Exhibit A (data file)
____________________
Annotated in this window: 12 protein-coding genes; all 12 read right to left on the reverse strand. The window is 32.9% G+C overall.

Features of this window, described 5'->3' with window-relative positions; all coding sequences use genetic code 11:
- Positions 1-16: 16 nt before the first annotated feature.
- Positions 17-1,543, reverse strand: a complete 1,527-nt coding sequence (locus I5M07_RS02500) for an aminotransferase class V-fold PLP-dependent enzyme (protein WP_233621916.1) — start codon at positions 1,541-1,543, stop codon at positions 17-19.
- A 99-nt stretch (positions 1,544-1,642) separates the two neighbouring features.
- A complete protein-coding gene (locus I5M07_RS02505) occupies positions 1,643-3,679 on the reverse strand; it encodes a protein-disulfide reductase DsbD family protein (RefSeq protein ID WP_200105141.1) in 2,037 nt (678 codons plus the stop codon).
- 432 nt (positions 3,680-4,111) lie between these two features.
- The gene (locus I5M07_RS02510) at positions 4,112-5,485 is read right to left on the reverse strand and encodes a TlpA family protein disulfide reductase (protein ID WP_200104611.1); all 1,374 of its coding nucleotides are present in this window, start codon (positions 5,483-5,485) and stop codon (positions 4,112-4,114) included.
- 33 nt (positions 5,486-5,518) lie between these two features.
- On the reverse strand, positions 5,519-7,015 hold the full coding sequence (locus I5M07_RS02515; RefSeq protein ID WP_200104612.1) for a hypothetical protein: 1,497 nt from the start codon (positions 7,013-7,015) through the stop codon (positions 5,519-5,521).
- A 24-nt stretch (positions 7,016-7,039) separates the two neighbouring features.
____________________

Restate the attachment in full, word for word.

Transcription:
Annotated in this window: 12 protein-coding genes; all 12 read right to left on the reverse strand. The window is 32.9% G+C overall.

Features of this window, described 5'->3' with window-relative positions; all coding sequences use genetic code 11:
- Positions 1-16: 16 nt before the first annotated feature.
- Positions 17-1,543, reverse strand: a complete 1,527-nt coding sequence (locus I5M07_RS02500) for an aminotransferase class V-fold PLP-dependent enzyme (protein WP_233621916.1) — start codon at positions 1,541-1,543, stop codon at positions 17-19.
- A 99-nt stretch (positions 1,544-1,642) separates the two neighbouring features.
- A complete protein-coding gene (locus I5M07_RS02505) occupies positions 1,643-3,679 on the reverse strand; it encodes a protein-disulfide reductase DsbD family protein (RefSeq protein ID WP_200105141.1) in 2,037 nt (678 codons plus the stop codon).
- 432 nt (positions 3,680-4,111) lie between these two features.
- The gene (locus I5M07_RS02510) at positions 4,112-5,485 is read right to left on the reverse strand and encodes a TlpA family protein disulfide reductase (protein ID WP_200104611.1); all 1,374 of its coding nucleotides are present in this window, start codon (positions 5,483-5,485) and stop codon (positions 4,112-4,114) included.
- 33 nt (positions 5,486-5,518) lie between these two features.
- On the reverse strand, positions 5,519-7,015 hold the full coding sequence (locus I5M07_RS02515; RefSeq protein ID WP_200104612.1) for a hypothetical protein: 1,497 nt from the start codon (positions 7,013-7,015) through the stop codon (positions 5,519-5,521).
- A 24-nt stretch (positions 7,016-7,039) separates the two neighbouring features.